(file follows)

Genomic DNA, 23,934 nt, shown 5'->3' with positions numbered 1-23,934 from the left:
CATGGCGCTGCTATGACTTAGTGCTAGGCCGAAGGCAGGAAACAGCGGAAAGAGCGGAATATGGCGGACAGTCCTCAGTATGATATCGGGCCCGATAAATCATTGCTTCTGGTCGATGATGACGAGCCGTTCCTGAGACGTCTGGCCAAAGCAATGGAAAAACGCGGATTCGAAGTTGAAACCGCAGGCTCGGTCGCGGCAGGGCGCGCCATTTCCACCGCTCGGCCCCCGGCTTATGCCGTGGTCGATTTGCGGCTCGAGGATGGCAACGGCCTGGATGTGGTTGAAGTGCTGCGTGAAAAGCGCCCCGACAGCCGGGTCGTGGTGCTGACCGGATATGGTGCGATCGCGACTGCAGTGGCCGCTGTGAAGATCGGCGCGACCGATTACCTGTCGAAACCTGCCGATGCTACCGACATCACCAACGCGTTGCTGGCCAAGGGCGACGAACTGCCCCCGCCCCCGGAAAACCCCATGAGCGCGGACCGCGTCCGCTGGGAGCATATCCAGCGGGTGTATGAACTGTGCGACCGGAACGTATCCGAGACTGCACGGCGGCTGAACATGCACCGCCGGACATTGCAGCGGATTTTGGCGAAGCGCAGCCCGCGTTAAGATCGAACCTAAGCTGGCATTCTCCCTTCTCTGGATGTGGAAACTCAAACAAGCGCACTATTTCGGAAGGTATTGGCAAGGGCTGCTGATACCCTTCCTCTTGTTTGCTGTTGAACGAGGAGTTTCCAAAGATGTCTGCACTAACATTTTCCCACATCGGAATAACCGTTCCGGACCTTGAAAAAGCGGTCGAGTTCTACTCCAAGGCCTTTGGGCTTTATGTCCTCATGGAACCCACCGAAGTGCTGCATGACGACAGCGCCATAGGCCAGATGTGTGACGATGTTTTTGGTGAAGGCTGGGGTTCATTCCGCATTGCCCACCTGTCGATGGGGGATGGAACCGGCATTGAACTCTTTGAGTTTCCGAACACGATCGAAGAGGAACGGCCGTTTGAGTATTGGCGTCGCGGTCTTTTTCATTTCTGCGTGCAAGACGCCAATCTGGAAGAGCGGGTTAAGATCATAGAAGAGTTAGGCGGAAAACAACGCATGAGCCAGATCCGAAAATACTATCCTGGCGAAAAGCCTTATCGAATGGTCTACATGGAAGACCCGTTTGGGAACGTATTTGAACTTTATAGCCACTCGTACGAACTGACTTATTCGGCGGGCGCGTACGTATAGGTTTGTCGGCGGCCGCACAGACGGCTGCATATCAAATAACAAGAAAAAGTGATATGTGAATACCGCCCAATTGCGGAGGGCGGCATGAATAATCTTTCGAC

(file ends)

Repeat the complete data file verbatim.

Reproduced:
Genomic DNA, 23,934 nt, shown 5'->3' with positions numbered 1-23,934 from the left:
CATGGCGCTGCTATGACTTAGTGCTAGGCCGAAGGCAGGAAACAGCGGAAAGAGCGGAATATGGCGGACAGTCCTCAGTATGATATCGGGCCCGATAAATCATTGCTTCTGGTCGATGATGACGAGCCGTTCCTGAGACGTCTGGCCAAAGCAATGGAAAAACGCGGATTCGAAGTTGAAACCGCAGGCTCGGTCGCGGCAGGGCGCGCCATTTCCACCGCTCGGCCCCCGGCTTATGCCGTGGTCGATTTGCGGCTCGAGGATGGCAACGGCCTGGATGTGGTTGAAGTGCTGCGTGAAAAGCGCCCCGACAGCCGGGTCGTGGTGCTGACCGGATATGGTGCGATCGCGACTGCAGTGGCCGCTGTGAAGATCGGCGCGACCGATTACCTGTCGAAACCTGCCGATGCTACCGACATCACCAACGCGTTGCTGGCCAAGGGCGACGAACTGCCCCCGCCCCCGGAAAACCCCATGAGCGCGGACCGCGTCCGCTGGGAGCATATCCAGCGGGTGTATGAACTGTGCGACCGGAACGTATCCGAGACTGCACGGCGGCTGAACATGCACCGCCGGACATTGCAGCGGATTTTGGCGAAGCGCAGCCCGCGTTAAGATCGAACCTAAGCTGGCATTCTCCCTTCTCTGGATGTGGAAACTCAAACAAGCGCACTATTTCGGAAGGTATTGGCAAGGGCTGCTGATACCCTTCCTCTTGTTTGCTGTTGAACGAGGAGTTTCCAAAGATGTCTGCACTAACATTTTCCCACATCGGAATAACCGTTCCGGACCTTGAAAAAGCGGTCGAGTTCTACTCCAAGGCCTTTGGGCTTTATGTCCTCATGGAACCCACCGAAGTGCTGCATGACGACAGCGCCATAGGCCAGATGTGTGACGATGTTTTTGGTGAAGGCTGGGGTTCATTCCGCATTGCCCACCTGTCGATGGGGGATGGAACCGGCATTGAACTCTTTGAGTTTCCGAACACGATCGAAGAGGAACGGCCGTTTGAGTATTGGCGTCGCGGTCTTTTTCATTTCTGCGTGCAAGACGCCAATCTGGAAGAGCGGGTTAAGATCATAGAAGAGTTAGGCGGAAAACAACGCATGAGCCAGATCCGAAAATACTATCCTGGCGAAAAGCCTTATCGAATGGTCTACATGGAAGACCCGTTTGGGAACGTATTTGAACTTTATAGCCACTCGTACGAACTGACTTATTCGGCGGGCGCGTACGTATAGGTTTGTCGGCGGCCGCACAGACGGCTGCATATCAAATAACAAGAAAAAGTGATATGTGAATACCGCCCAATTGCGGAGGGCGGCATGAATAATCTTTCGAC